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Talent Talk: The Quick and the Dead

Article-Talent Talk: The Quick and the Dead

Image: Alamy/parkerphotography gun fight in old west
What does a Sam Raimi film from 1995 have to do with best hiring practices in 2022? Read on.

In 1995, Sam Raimi directed a film titled The Quick and the Dead. While critics were lukewarm, it had a great cast, including then 21-year-old Leonardo DiCaprio.

So, what made me think of that? Those five words summarize the two types of hiring managers in today’s plastics world.

The main reason for this is simple — supply and demand. Based on data from the Bureau of Labor Statistics, demand for workers has returned to pre-pandemic levels, while the number of people who either have or want a job has been stagnant since May 2020. When we first discussed the Great Resignation and the Great Retirement it may have been the first time you heard those terms, but now they are ubiquitous.

There can no longer be any expectation or even hope that the labor participation rate will increase (supply), and most companies I talk to within the plastics industry have plans to grow (demand). In some cases, these growth plans are significant. Of course, we are seeing growth through mergers and acquisitions, but if the growth is organic, it typically requires hiring.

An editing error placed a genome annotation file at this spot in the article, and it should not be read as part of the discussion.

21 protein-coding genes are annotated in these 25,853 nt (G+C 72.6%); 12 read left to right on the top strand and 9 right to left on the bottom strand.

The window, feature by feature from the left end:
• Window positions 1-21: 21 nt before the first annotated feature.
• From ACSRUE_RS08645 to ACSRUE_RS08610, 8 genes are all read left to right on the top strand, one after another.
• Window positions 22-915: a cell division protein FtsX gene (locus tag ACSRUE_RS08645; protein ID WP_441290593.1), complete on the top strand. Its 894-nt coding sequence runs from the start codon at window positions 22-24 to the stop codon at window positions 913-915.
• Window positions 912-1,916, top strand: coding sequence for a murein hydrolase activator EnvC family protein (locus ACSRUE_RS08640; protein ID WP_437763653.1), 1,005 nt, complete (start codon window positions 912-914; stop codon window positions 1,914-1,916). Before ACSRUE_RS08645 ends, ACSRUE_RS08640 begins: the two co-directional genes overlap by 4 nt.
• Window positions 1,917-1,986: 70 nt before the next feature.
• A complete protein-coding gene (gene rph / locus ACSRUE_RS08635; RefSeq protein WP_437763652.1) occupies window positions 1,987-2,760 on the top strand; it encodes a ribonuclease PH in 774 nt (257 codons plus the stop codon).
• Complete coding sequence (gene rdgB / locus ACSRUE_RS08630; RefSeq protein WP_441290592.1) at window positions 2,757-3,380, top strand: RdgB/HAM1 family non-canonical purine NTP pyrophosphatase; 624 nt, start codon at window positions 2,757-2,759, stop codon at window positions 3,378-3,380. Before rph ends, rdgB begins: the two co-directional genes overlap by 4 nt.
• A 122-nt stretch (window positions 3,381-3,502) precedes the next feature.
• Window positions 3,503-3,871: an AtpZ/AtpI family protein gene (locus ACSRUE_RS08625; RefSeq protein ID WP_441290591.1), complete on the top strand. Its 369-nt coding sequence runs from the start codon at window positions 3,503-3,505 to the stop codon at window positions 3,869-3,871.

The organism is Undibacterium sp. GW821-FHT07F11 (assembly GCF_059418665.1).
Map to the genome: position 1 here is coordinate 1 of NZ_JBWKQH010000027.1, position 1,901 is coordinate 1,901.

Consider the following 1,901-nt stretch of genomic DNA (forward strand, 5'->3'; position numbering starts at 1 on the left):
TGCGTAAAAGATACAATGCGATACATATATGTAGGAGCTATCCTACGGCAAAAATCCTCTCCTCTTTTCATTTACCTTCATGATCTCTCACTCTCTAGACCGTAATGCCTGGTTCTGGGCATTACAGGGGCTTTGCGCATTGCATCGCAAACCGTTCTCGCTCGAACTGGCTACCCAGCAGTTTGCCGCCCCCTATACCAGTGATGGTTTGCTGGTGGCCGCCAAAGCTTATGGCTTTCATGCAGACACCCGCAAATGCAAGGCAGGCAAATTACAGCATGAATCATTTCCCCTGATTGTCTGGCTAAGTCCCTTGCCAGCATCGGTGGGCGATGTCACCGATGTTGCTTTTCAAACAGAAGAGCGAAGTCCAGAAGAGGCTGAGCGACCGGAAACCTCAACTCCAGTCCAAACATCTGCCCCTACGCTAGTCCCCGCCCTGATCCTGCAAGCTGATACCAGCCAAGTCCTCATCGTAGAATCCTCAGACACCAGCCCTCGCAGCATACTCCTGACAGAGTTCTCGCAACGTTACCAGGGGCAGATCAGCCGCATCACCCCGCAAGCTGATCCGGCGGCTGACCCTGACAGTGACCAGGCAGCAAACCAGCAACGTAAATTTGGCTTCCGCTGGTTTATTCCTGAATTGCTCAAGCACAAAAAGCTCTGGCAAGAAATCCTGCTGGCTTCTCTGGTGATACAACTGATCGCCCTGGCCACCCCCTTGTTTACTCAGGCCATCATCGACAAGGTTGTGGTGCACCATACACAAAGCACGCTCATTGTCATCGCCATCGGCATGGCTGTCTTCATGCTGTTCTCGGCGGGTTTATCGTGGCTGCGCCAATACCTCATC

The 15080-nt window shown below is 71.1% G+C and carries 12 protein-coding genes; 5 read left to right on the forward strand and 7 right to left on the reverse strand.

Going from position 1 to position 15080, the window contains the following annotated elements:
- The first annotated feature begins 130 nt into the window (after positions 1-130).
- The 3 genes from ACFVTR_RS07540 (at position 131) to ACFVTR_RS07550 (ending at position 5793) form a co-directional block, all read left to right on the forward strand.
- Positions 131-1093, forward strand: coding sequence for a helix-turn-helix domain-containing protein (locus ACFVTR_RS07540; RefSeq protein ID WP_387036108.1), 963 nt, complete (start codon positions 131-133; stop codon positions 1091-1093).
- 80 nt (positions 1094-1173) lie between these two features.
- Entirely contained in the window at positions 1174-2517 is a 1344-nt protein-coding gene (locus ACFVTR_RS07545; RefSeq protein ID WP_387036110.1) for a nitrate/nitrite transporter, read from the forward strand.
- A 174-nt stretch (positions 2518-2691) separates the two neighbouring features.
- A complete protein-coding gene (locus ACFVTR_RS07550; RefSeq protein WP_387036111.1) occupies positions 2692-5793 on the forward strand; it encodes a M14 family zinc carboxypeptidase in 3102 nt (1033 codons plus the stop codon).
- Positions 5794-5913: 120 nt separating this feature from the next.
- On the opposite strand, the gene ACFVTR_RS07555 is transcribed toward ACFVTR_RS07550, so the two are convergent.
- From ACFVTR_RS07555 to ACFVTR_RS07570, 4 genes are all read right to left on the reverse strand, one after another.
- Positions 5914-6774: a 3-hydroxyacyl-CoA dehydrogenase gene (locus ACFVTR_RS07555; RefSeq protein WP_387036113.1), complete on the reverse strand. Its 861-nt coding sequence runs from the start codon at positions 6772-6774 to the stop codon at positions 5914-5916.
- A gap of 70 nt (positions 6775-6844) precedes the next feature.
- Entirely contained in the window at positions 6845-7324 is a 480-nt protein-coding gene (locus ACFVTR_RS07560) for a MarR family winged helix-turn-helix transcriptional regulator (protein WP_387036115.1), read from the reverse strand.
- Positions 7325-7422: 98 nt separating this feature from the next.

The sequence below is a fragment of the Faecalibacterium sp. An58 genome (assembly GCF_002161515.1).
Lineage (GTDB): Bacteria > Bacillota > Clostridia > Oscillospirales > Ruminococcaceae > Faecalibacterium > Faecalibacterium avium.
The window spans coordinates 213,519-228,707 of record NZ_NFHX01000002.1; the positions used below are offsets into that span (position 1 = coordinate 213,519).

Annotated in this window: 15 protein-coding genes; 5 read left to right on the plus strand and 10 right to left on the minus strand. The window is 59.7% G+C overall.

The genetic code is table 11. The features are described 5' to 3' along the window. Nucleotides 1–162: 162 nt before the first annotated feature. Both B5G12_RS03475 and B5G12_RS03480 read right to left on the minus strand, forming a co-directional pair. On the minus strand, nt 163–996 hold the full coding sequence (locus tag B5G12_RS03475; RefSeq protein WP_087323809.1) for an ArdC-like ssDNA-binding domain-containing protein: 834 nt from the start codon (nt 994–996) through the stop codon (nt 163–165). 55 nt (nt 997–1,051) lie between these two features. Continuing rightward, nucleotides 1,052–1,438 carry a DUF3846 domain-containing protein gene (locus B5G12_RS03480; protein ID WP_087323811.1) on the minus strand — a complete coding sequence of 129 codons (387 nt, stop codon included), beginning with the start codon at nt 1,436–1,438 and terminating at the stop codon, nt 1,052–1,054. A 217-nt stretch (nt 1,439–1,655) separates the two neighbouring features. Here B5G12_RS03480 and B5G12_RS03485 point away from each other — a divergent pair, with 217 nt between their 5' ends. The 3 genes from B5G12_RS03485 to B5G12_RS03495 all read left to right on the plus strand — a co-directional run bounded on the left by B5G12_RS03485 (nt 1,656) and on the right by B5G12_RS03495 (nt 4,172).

Candidates have multiple opportunities, and salary inflation is going to be a very real thing at least throughout the coming year. All too often I find myself telling companies that the candidate they really wanted has accepted another opportunity. The other company was quick, and now you are dead.

Successful professionals — the ones you want to add to your team — make timely decisions and appreciate companies with a pace of play that matches their own. Therefore, moving quickly to make an offer has a multiplier effect on landing top talent. You are at the same time less likely to lose them to a competing offer, while more likely to attract them to join your company.

Still don’t believe me? Watch The Quick and the Dead. I won’t spoil the ending, but the slowest one to pull the trigger isn't the one who is left standing.


About the author

Paul Sturgeon is CEO of KLA Industries, a national search firm specializing in plastics, packaging, and polymer technology. If you have a topic you would like to see discussed, a company that is growing, or other ideas for this blog, e-mail Sturgeon at [email protected].

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